Taking part in futures

| Updated on July 23, 2014

Futures trading is an important part of commodities trading along with the spot market.

It is a contract entered into by two buyers, one to sell and the other to buy, at a later date and at a specified price fixed on the day the deal is signed.

The objective for a buyer is to ensure that he/she ensures supply at a competitive price.

For a seller, futures contract ensures a price that he/she expects.

Benefits of futures trading

Futures trading in commodities results in a transparent and fair price discovery process on account of large-scale participation of entities associated with different value chains.

This reflects the views and expectations of a wider section of people related to a particular commodity.

The trading provides an effective platform for price risk management for all segments of players, ranging from producers, traders, processors, exporters/importers to end-users of the commodity.

The trading on futures contract platform will be facilitated through an online platform for a wide range of commodity derivatives.


An investor can participate in futures trading through an exchange broker who will be a member of any of the commodity futures exchange. In India, there are exchanges such as the National Commodities and Derivatives Exchange, Multi Commodity Exchange, National Multi Commodity Exchange and the ACE.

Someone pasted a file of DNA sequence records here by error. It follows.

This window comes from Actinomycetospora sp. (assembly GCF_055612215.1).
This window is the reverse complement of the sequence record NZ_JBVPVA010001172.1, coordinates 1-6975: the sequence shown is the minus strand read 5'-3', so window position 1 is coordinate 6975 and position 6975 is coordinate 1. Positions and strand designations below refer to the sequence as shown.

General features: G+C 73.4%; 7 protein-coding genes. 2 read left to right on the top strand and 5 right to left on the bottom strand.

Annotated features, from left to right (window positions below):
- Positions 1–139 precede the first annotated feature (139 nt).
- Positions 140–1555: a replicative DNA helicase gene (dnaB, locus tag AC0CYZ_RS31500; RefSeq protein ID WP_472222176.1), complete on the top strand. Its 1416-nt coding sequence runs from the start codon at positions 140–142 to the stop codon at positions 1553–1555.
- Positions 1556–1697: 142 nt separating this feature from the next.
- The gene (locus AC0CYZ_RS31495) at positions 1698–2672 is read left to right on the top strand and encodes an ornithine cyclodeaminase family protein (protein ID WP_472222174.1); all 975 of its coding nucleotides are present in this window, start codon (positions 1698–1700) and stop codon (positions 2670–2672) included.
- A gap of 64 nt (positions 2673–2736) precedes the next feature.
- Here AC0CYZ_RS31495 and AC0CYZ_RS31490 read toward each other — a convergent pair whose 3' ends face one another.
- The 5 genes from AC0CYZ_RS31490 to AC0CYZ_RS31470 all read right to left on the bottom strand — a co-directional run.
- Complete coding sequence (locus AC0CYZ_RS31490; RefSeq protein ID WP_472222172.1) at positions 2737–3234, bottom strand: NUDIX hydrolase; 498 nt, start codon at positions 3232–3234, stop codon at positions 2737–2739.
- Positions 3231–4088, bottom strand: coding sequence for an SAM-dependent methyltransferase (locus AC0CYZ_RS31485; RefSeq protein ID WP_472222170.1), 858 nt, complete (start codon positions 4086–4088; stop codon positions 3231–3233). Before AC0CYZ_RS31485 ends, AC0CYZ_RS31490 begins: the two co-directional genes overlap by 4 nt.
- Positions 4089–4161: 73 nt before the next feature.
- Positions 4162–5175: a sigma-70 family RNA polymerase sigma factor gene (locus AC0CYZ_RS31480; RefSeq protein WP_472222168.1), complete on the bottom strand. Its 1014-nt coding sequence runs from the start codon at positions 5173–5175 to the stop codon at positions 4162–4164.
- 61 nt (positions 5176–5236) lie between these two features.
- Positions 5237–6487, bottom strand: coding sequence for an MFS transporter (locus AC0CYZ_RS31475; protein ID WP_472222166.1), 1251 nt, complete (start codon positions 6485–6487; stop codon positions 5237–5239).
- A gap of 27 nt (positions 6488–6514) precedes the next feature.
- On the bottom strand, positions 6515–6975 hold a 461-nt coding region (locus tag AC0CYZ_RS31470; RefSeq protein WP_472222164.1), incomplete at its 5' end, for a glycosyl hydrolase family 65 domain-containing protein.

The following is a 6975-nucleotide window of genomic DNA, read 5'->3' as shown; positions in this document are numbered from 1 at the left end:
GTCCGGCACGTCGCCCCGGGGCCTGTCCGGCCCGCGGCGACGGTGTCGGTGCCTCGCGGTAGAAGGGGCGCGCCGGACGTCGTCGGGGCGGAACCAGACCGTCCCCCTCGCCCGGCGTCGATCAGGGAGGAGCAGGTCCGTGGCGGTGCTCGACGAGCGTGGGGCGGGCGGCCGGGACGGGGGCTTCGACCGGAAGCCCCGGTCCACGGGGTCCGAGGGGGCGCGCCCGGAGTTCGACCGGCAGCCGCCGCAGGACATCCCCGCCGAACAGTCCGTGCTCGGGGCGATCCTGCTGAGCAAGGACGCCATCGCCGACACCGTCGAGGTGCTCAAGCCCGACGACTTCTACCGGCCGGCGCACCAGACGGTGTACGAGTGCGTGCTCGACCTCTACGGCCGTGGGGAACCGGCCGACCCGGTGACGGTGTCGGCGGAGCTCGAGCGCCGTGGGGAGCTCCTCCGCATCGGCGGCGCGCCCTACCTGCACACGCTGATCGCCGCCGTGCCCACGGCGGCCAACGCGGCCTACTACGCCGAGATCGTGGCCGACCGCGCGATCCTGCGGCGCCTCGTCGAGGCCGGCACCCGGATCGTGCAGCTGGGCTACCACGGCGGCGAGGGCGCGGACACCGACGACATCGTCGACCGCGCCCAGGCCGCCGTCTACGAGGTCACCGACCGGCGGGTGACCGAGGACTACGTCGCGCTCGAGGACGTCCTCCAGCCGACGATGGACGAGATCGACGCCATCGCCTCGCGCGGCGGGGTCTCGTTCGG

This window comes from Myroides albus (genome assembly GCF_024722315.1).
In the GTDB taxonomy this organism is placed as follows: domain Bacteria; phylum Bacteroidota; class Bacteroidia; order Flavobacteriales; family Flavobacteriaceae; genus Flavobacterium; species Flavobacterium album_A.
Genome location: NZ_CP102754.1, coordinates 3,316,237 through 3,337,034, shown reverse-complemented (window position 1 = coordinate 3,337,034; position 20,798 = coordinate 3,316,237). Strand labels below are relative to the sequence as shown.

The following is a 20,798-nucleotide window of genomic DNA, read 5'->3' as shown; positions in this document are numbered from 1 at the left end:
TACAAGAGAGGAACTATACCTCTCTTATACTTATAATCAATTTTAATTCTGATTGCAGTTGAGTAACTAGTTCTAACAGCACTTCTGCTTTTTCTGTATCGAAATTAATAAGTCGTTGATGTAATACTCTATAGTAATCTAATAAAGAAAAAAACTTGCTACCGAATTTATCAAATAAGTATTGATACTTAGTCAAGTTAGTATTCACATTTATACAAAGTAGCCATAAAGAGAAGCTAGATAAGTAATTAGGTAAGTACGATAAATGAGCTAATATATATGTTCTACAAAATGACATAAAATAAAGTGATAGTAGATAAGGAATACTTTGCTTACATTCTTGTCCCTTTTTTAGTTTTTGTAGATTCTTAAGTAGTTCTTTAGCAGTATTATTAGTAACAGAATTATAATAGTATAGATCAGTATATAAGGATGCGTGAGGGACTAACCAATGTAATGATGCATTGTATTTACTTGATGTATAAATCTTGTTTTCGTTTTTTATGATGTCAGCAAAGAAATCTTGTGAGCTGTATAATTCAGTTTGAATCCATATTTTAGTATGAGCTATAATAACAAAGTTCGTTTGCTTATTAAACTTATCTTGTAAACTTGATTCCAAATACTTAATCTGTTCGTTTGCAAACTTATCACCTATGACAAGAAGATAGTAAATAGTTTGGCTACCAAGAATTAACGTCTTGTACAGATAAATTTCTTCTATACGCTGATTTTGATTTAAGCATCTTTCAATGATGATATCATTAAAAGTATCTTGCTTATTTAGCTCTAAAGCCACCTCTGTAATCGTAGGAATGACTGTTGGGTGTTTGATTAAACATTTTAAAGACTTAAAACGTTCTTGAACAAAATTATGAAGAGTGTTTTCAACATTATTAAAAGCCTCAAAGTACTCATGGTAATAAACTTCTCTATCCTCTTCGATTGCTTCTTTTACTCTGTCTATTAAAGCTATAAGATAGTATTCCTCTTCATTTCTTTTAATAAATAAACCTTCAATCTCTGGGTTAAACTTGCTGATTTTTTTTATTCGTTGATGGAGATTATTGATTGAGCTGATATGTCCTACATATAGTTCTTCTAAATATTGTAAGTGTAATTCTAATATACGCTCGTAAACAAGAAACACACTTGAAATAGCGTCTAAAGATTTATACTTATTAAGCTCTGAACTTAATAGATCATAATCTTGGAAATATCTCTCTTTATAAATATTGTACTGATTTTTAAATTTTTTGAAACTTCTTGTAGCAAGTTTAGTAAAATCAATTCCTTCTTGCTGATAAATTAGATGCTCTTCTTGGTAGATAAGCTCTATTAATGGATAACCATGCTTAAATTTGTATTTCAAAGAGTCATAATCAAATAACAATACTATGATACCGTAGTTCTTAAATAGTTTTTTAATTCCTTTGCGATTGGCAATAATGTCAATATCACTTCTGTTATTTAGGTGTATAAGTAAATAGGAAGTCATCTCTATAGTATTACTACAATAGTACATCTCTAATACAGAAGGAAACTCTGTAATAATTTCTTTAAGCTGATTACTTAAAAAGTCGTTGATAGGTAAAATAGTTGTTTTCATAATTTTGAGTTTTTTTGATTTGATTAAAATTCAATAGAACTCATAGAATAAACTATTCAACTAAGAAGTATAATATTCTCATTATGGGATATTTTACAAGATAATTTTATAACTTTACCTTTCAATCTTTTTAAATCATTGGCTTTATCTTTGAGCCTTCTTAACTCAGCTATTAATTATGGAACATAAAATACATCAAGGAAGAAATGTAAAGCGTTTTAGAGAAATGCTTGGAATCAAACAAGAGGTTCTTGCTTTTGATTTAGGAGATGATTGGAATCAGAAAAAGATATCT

To take part in futures trading, one will have to have an account with the broker and pay money upfront to enter into any contract.

The money will be a percentage of the sum that will have to be paid on taking delivery of the contract.

However, not all contracts will have to result in deliveries.

An investor can always square off his/her position.

This means, if you have bought a contract of a particular commodity that expires three months from now, you can always sell it before the contract expires.

Similarly, if you have sold a contract of a commodity, you can buy that before contract expiry.

But an investor will have to ensure that the squaring off doesn’t lead to any heavy losses, though losses and gains are part of such trading.

Follow us on Telegram, Facebook, Twitter, Instagram, YouTube and Linkedin. You can also download our Android App or IOS App.

Published on July 23, 2014
This article is closed for comments.
Please Email the Editor